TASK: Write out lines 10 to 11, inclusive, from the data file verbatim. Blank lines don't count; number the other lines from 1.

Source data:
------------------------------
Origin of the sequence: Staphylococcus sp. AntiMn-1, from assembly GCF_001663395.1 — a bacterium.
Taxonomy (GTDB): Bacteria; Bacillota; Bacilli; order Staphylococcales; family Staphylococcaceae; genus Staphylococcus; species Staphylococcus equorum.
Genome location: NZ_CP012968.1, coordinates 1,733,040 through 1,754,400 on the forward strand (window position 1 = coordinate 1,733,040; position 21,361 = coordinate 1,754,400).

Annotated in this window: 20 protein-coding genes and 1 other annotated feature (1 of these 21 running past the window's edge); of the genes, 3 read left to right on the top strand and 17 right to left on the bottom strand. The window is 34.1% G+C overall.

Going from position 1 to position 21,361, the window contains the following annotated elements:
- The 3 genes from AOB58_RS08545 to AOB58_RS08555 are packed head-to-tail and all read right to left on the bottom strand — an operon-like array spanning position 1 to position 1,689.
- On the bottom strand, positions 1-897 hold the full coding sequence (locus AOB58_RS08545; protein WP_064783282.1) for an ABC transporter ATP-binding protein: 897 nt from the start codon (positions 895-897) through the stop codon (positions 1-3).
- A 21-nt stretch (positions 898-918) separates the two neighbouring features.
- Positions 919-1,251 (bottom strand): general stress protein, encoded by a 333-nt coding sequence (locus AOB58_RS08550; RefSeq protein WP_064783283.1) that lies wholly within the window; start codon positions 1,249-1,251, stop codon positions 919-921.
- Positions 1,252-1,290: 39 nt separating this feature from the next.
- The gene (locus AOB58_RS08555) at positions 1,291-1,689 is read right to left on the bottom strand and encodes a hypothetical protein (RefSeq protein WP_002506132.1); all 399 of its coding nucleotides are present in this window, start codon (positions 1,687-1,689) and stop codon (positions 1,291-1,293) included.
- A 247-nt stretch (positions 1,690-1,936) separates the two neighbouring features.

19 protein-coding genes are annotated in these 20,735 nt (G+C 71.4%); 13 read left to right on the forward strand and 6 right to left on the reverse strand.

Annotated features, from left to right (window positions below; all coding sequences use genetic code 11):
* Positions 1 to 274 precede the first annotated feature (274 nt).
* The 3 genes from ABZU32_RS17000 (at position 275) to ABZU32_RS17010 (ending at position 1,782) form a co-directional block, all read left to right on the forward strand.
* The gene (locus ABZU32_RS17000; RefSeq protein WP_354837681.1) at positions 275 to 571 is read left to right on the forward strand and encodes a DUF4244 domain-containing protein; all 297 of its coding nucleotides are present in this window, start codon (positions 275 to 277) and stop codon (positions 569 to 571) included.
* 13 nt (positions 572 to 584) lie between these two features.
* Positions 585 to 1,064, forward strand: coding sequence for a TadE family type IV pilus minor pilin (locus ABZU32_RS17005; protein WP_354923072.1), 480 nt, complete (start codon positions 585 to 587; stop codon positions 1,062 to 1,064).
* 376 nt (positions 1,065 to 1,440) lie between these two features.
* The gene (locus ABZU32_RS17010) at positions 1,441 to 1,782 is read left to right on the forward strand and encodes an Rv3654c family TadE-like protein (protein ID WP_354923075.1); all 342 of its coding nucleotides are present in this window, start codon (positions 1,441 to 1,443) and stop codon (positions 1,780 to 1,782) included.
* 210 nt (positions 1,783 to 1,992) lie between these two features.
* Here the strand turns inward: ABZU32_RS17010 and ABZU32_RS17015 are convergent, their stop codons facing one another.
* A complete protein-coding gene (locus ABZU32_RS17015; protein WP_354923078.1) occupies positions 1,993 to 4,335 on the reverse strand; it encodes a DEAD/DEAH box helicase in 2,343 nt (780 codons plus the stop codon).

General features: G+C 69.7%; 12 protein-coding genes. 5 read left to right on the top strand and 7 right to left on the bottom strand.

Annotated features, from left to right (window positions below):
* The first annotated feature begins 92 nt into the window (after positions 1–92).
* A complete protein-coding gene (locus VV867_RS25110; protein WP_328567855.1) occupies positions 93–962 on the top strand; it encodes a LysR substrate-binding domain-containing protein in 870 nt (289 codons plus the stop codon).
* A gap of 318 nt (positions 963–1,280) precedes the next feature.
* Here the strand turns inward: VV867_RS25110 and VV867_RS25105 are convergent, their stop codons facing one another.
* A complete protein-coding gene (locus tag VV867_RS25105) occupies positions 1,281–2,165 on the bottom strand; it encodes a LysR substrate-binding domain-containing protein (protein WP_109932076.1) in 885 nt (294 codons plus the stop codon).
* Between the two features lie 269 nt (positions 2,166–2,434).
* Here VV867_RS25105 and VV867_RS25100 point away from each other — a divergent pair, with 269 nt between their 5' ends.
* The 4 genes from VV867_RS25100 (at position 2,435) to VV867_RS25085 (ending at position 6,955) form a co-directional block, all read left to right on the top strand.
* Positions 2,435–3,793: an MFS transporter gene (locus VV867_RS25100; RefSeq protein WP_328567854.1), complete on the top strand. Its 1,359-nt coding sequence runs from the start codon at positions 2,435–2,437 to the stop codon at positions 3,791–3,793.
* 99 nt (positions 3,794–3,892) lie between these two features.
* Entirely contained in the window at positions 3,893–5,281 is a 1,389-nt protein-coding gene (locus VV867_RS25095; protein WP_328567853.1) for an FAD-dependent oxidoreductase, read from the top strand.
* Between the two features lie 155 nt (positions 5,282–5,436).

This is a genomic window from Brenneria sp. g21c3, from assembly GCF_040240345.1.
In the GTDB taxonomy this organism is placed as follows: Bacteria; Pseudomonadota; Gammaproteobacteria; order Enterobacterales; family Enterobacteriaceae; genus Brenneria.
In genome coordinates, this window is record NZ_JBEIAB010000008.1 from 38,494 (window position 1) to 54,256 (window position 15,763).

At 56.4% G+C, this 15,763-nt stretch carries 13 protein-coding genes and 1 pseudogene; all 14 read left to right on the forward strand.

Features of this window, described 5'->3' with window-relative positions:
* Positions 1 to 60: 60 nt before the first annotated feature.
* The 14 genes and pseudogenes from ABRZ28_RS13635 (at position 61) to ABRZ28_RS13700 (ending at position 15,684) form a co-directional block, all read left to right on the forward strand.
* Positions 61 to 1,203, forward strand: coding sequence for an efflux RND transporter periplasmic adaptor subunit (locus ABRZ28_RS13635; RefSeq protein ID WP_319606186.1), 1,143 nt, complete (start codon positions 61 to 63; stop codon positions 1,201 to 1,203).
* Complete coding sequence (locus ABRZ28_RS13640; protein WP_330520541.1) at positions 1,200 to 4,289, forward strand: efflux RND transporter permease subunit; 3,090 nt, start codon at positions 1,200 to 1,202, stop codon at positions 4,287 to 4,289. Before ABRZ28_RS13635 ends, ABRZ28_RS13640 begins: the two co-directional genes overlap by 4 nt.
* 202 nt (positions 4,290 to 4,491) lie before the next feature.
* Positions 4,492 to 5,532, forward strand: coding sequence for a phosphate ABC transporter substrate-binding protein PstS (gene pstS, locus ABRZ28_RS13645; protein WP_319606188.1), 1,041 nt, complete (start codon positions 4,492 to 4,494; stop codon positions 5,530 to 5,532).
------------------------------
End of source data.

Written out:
- Positions 1,252-1,290: 39 nt separating this feature from the next.
- The gene (locus AOB58_RS08555) at positions 1,291-1,689 is read right to left on the bottom strand and encodes a hypothetical protein (RefSeq protein WP_002506132.1); all 399 of its coding nucleotides are present in this window, start codon (positions 1,687-1,689) and stop codon (positions 1,291-1,293) included.